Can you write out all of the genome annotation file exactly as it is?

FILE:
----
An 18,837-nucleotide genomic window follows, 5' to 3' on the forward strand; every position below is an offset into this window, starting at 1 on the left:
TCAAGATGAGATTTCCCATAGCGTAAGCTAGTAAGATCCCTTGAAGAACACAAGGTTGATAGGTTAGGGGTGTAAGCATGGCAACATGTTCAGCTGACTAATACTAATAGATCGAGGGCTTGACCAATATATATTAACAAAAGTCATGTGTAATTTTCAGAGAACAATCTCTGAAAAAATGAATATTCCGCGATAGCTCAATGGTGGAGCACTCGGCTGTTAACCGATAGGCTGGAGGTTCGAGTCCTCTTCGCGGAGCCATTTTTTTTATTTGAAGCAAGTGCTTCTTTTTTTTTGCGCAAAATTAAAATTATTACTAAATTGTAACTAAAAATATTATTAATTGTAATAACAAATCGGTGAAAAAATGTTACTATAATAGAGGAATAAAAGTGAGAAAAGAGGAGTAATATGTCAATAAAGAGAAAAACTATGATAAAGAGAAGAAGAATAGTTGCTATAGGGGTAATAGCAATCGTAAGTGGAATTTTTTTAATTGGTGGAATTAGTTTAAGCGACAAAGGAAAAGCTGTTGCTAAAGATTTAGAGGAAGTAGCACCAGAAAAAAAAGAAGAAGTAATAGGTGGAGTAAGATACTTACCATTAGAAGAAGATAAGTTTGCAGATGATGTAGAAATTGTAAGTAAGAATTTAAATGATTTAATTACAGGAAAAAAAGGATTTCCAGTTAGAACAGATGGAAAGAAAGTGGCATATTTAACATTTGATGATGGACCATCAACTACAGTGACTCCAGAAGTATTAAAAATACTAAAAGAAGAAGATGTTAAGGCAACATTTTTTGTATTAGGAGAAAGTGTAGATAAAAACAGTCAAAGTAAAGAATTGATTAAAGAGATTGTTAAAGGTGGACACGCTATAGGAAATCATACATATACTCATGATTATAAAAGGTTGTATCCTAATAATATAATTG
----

An 18,837-nucleotide genomic window follows, 5' to 3' on the forward strand; every position below is an offset into this window, starting at 1 on the left:
TCAAGATGAGATTTCCCATAGCGTAAGCTAGTAAGATCCCTTGAAGAACACAAGGTTGATAGGTTAGGGGTGTAAGCATGGCAACATGTTCAGCTGACTAATACTAATAGATCGAGGGCTTGACCAATATATATTAACAAAAGTCATGTGTAATTTTCAGAGAACAATCTCTGAAAAAATGAATATTCCGCGATAGCTCAATGGTGGAGCACTCGGCTGTTAACCGATAGGCTGGAGGTTCGAGTCCTCTTCGCGGAGCCATTTTTTTTATTTGAAGCAAGTGCTTCTTTTTTTTTGCGCAAAATTAAAATTATTACTAAATTGTAACTAAAAATATTATTAATTGTAATAACAAATCGGTGAAAAAATGTTACTATAATAGAGGAATAAAAGTGAGAAAAGAGGAGTAATATGTCAATAAAGAGAAAAACTATGATAAAGAGAAGAAGAATAGTTGCTATAGGGGTAATAGCAATCGTAAGTGGAATTTTTTTAATTGGTGGAATTAGTTTAAGCGACAAAGGAAAAGCTGTTGCTAAAGATTTAGAGGAAGTAGCACCAGAAAAAAAAGAAGAAGTAATAGGTGGAGTAAGATACTTACCATTAGAAGAAGATAAGTTTGCAGATGATGTAGAAATTGTAAGTAAGAATTTAAATGATTTAATTACAGGAAAAAAAGGATTTCCAGTTAGAACAGATGGAAAGAAAGTGGCATATTTAACATTTGATGATGGACCATCAACTACAGTGACTCCAGAAGTATTAAAAATACTAAAAGAAGAAGATGTTAAGGCAACATTTTTTGTATTAGGAGAAAGTGTAGATAAAAACAGTCAAAGTAAAGAATTGATTAAAGAGATTGTTAAAGGTGGACACGCTATAGGAAATCATACATATACTCATGATTATAAAAGGTTGTATCCTAATAATATAATTG